KEIO University 21st Century COE Program "Integrative Mathematical Sciences:Progress in Mathematice Motivated by Natural Phenomena"
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SeminarLecture Invited

Workshop on the Navier-Stokes Equations

Date: May 6 – 8, 2004
Location: Faculty of Science and Technology, Keio University
(Build. 14, Room No. 203)
Organizer: Gregory Seregin (Steklov Institute of Mathematics, St. Petersburg/Keio University)
Atusi Tani (Keio University)
List of Participants

Cherry Bud Workshop (Second Announcement)

Analysis of Natural and Social Phenomena:Data Science and System Reduction

This workshop forms part of the 21st Century COE program at Keio University, “Integrative Mathematical Sciences: Progress in Mathematics Motivated by Natural and Social Phenomena”

From the 21st to the 23rd of March, 2004
Pan Pacific Hotel, Yokohama, Japan

Workshop Dinner
18:00-20:00 on the 22nd of March

We are very pleased to announce the opening of this international workshop. The registration fee is 10,000 yen to attend the workshop, but this includes the conference dinner party. If you are interested in attending this workshop, please inform us of your intention to participate by contacting the COE program secretary, Ms. Miyuki Saito. The number of participants is limited to 100.

Pre-Registration is strongly advised before the 12th of March
Phone +81-45-566-1442
FAX +81-45-566-1768 c/o Ms. Miyuki Saito
Mail Ms. Miyuki Saito,
The COE Program Secretary
Keio University
3-14-1 Hiyoshi, Kohoku-ku, Yokohama, 223-8522, Japan

Special themes of the workshop:
- modelling biological systems
(genetic systems,; complex ecological systems etc)
- modelling meteorological phenomena and earthquakes
(space-time models; point process models; fracture models; etc)
Background :
The focus of this workshop is on modelling large-scale complex systems that occur in the natural and social sciences, with a view to better understanding the large-scale dynamics, among other aspects, that underpin such systems. In this context modern data science models and methods are indispensable. Coarse-grained modelling and system reduction techniques developed in applied mathematics are also relevant. One of the aims of this Workshop is to provide opportunities for communication among research workers from different disciplines, especially data science and mathematics.
Meteorological Phenomena
Rick Katz (NCAR, USA)
Statistics of Extremes in Climate Change.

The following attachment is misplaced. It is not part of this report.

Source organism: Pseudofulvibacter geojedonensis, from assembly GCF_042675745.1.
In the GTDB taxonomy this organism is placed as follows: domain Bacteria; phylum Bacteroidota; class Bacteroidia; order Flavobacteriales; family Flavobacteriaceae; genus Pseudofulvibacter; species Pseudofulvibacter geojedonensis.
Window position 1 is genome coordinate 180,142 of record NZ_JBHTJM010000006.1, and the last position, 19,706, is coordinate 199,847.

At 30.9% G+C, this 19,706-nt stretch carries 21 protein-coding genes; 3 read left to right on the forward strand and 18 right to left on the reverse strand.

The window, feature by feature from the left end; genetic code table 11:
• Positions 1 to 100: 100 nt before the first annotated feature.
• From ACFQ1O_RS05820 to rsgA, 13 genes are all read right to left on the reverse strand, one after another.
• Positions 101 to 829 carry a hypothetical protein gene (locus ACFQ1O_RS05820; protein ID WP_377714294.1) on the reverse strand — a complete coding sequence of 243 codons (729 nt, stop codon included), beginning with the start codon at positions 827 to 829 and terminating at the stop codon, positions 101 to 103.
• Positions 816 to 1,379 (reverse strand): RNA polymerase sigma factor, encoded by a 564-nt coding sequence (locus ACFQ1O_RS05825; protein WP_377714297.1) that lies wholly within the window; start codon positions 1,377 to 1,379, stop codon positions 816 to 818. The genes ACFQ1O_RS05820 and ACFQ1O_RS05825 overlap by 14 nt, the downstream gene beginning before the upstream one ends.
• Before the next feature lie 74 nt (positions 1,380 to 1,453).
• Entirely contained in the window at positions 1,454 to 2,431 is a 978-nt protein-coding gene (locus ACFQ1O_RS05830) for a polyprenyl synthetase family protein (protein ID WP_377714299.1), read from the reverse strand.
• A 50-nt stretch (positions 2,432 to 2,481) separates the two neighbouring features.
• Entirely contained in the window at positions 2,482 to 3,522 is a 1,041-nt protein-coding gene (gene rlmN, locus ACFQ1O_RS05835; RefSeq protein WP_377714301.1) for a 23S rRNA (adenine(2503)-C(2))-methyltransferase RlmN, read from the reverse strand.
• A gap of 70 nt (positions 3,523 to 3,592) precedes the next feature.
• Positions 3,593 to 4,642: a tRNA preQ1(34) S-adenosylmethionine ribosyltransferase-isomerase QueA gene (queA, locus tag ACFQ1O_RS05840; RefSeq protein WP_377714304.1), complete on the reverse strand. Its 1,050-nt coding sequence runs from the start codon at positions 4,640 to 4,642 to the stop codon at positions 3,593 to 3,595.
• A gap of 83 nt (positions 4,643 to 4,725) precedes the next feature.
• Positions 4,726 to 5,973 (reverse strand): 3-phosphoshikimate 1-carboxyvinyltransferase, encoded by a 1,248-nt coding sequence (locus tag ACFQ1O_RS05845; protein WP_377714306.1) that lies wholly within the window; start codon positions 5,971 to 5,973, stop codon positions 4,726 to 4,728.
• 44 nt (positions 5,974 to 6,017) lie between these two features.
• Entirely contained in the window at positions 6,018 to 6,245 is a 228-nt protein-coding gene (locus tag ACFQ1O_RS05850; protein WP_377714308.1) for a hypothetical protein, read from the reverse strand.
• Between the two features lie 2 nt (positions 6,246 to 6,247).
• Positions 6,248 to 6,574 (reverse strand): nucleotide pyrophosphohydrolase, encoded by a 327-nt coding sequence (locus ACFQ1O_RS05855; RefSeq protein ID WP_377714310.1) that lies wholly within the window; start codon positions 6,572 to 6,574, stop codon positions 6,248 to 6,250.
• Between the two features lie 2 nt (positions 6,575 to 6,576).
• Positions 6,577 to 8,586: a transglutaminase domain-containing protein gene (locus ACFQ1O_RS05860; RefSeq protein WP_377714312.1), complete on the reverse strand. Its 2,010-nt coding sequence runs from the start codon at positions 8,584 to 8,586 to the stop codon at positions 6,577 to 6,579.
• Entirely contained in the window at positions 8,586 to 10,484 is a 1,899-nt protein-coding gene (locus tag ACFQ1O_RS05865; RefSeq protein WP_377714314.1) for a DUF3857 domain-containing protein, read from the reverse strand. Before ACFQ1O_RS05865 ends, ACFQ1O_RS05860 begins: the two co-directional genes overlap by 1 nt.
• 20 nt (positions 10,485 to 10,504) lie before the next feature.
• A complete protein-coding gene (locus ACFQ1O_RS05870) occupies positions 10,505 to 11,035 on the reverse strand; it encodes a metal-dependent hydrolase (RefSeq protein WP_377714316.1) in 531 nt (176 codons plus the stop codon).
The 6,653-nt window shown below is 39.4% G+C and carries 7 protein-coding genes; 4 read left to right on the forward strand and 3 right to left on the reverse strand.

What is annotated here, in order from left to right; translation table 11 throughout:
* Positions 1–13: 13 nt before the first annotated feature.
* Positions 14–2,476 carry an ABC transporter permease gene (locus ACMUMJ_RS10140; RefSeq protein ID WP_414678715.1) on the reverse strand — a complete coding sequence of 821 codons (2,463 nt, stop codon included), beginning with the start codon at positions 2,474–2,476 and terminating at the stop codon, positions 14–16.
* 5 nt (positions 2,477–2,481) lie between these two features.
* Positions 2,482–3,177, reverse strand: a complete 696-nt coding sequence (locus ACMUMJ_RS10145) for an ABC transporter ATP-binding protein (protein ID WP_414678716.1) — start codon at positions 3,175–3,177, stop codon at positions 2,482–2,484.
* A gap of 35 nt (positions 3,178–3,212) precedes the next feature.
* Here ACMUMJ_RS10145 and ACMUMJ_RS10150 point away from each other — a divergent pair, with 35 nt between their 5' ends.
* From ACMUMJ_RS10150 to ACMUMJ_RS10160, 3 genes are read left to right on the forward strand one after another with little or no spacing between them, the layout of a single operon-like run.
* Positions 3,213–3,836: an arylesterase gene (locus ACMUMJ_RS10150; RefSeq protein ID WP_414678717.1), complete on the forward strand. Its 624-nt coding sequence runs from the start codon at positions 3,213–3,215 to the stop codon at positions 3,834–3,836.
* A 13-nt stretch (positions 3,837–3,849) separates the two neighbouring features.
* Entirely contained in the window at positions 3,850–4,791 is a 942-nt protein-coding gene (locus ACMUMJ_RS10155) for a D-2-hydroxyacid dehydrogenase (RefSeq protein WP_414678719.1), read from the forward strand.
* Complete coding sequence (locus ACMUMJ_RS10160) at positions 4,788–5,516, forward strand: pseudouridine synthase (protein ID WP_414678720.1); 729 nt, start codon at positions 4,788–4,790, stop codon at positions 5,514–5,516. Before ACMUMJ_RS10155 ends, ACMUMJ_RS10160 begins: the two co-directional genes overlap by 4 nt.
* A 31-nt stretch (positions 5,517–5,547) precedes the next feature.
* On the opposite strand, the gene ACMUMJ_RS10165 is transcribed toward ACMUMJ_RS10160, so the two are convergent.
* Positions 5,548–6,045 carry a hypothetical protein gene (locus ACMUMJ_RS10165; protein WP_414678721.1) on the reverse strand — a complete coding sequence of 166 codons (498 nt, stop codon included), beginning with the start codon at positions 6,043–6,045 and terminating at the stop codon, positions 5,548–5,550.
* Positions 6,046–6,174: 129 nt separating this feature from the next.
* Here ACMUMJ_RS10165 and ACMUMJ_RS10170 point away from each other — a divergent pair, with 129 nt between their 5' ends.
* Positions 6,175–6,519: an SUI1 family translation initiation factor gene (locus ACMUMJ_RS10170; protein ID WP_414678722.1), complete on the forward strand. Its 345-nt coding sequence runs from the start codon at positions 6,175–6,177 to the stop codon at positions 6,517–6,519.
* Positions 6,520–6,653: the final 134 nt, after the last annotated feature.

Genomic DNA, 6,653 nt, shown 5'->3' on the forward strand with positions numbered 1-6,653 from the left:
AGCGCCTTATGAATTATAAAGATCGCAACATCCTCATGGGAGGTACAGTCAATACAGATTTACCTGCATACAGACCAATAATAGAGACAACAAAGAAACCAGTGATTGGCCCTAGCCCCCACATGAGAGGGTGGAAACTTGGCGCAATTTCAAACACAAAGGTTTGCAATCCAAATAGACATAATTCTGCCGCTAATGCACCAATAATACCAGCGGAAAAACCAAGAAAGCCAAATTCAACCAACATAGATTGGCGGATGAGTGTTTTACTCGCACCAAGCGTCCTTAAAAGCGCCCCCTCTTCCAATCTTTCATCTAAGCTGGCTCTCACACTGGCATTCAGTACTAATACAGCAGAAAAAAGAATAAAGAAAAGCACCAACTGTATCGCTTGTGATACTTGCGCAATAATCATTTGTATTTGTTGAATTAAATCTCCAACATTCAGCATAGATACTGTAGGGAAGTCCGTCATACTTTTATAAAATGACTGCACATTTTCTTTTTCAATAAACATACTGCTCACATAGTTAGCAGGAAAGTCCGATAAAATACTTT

Kazuyoshi Nishijima and Jun Kanda (University of Tokyo)
Modeling of strong wind speed driven by typhoon and its spatial dependency with multivariate extreme value distribution.
Peter Thomson (SRA, NZ)
Fitting hidden semi-Markov models to breakpoint rainfall data.
Dan Wilks (Cornell University)
Space-times stochastic modelling of daily weather data: “weather generators”.
Xiaogu Zheng (NIWA, NZ)
Statistics in weather and climate predictions.
Earthquakes and Point Process
Emery N. Brown (Harvard University)
State-space modeling of point process systems with applications to information encoding by neural systems.
David Harte (SRA, NZ)
Fractals, point processes and earthquakes.
Yan Y. Kagan (ESS, UCLA)
Earthquakes: statistical analysis, stochastic modeling, mathematical challenges.
Kunihiko Shimazaki (University of Tokyo)
Activation, quiescence, and b-value change of the background seismicity in inland Japan.
David Vere-Jones (SRA, NZ)
Long-range dependence and self-similarity for point processes.
Jiancang Zhuang (Institute of Statistical Mathematics, Tokyo)
Visualizing goodness-of-fit of a point process model for earthquake clusters.
Biological Sequence
Shigeo Kamitsuji and Ritei Shibata (Keio University)
Data driven classification of protein sequences and identification of the preserved block.
Grace S. Shieh (Institute of Statistical ScienceAcademica Sinica, Taiwan)
Reconstructing gene networks by a data-driven response sarface method.
Glenn Stone (CSIRO, Australia)
Massively multivariate data mining - applications to microarray data
Financial Market
Meihui Guo (National Sun Yat-sen University, Taiwan)
Modelling of heavy tailed financial returns.
Thomas J. Anastasio (Beckman Institute, University of Illinois at Urbana-Champaign)
Statistical inference as one possible function of computation by neurons.
Hiroto Ogawa (Saitama Medical College)
Optical imaging analysis of neural computation: internal representation and processing of sensory signals.
Toshinobu Shimoi, Daisuke Yokouchi, Kotaro Oka and Ritei Shibata (Keio University)
Estimation of motor neuron connectivity in earthworm nervous system.
Andrew Sornborger (University of Georgia)
Harmonic analysis, experimental design and the visual cortex.
System Reduction
Yasumasa Nishiura (Hokkaido University)
Unstable objects control the scattering process of moving particles in dissipative systems
Yoshitsugu Oono (University of Illinois at Urbana Champaign)
Data mining vs system reduction: conversation possible?.
Edriss Titi (Weizmann Institute of Science)
Finite dimensional long-term dynamics of infinite dimensional dissipative evolution equations.

Organizing Committee
Ritei Shibata (Convenor)
Keio University, Japan, and member of the COE programme.
Yoshitsugu Oono
University of Illinois at Urbana-Champaign, USA, and member of the COE programme.
Peter Thomson
Statistics Research Associates Ltd, New Zealand, and member of the COE Advisory Board.

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